• The final project can be a traditional research paper of around 4000 words focusing on a topic of your choice within the period of time we study, a reflective piece integrating primary and secondary source materials, or a creative/artistic project. Students in the past have created projects such as a painting, a poster, a play script, a documentary, a website, a work of fiction, and other creative work. If you are going to work on a creative project, a written introduction needs to be submitted accompanying the actual project, including primary and secondary source materials of the historical/social background, and the why, how, and what of your project.
• Final projects must follow academic writing styles such as APA, Chicago, and include academic citations.
• Please submit your final project online together with a Veriguide copy.
• Students can set up appointments with me and we will work together to tailor a project that will make you proud for many years to come!
I hope our exam-free approach will free your creativity and imagination, and we can learn and grow together in a safe and fun environment. You will receive one final grade for the course and it will be based on:
• Class Participation (30%)
• News Presentation or short essay (10%)
• Final Project (60%)
Each week’s reading will focus on one theme/topic. Readings will include journal articles, scholarly books, and news reports on current affairs. In addition to reading required texts, we will watch documentaries and films relevant to the period we study. These visual materials aim to facilitate students’ understanding of history through human experiences, and to cultivate students’ personal moral engagement as well as historical consciousness and intellectual understanding of the world. After all, the history that we are exploring is not just about dates, names, and numbers, but timeless questions such as values and choices, conflict and love, loyalty and betrayal.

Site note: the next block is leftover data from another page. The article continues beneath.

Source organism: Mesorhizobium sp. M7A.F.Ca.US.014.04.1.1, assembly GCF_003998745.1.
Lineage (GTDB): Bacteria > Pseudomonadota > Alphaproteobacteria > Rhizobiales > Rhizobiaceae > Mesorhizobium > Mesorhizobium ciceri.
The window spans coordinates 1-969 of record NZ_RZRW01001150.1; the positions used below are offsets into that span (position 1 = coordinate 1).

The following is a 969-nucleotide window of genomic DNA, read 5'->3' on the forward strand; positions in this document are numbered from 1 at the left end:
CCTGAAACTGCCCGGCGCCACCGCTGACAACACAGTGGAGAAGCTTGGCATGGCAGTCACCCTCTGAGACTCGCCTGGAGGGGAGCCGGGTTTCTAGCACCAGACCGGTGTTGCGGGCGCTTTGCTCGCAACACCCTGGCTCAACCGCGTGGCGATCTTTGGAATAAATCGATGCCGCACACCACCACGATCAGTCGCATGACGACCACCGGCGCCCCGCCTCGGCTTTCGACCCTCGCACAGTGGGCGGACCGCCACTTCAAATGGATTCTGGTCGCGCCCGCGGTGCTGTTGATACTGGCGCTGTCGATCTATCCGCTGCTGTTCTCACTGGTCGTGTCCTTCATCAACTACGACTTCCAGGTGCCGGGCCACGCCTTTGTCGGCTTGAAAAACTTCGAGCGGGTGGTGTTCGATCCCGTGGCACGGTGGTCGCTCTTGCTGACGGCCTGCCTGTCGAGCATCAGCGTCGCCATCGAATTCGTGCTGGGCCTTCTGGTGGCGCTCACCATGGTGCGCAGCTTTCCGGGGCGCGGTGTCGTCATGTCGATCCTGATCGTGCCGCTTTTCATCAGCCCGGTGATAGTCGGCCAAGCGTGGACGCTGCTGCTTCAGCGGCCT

Reading materials and links to the films and documentaries will be available on course Blackboard.
Further Recommended Readings
John Fairbank and Merle Goldman, China: A New History (Harvard University Press, 1999)
Merle Goldman, Timothy Cheek, and Carol Lee Hamrin, eds. China’s Intellectuals and the State: In Search of a New relationship (Harvard University Press, 1987).
Roderick MacFarquhar, ed, The Politics of China: 1949-1989 (Cambridge University Press, 1993).
Roderick MacFarquhar, Mao’s Last Revolution, (Harvard University Press, 2006)
Lucien Bianco, Stalin and Mao: A Comparison of the Russian and Chinese Revolutions (The Chinese University Press, 2018)
Chen Jian, Mao’s China and the Cold War (University of North Carolina Press, 2001)
Chen Ruoxi, The Execution of Mayor Yin and Other Stories From the Great Proletarian Cultural Revolution (revised edition) (Indiana University Press, 2004)
Edward Friedman, Paul G. Pickowicz, and Mark Selden, Chinese Village, Socialist State (Yale University Press, 1991)
Mao Zedong, Selected Works, vol. 5 https://www.marxists.org/reference/archive/mao/selected-works/volume-5/index.htm
James A. Millward, Eurasian Crossroads: A History of Xinjiang (Columbia University Press, 2009)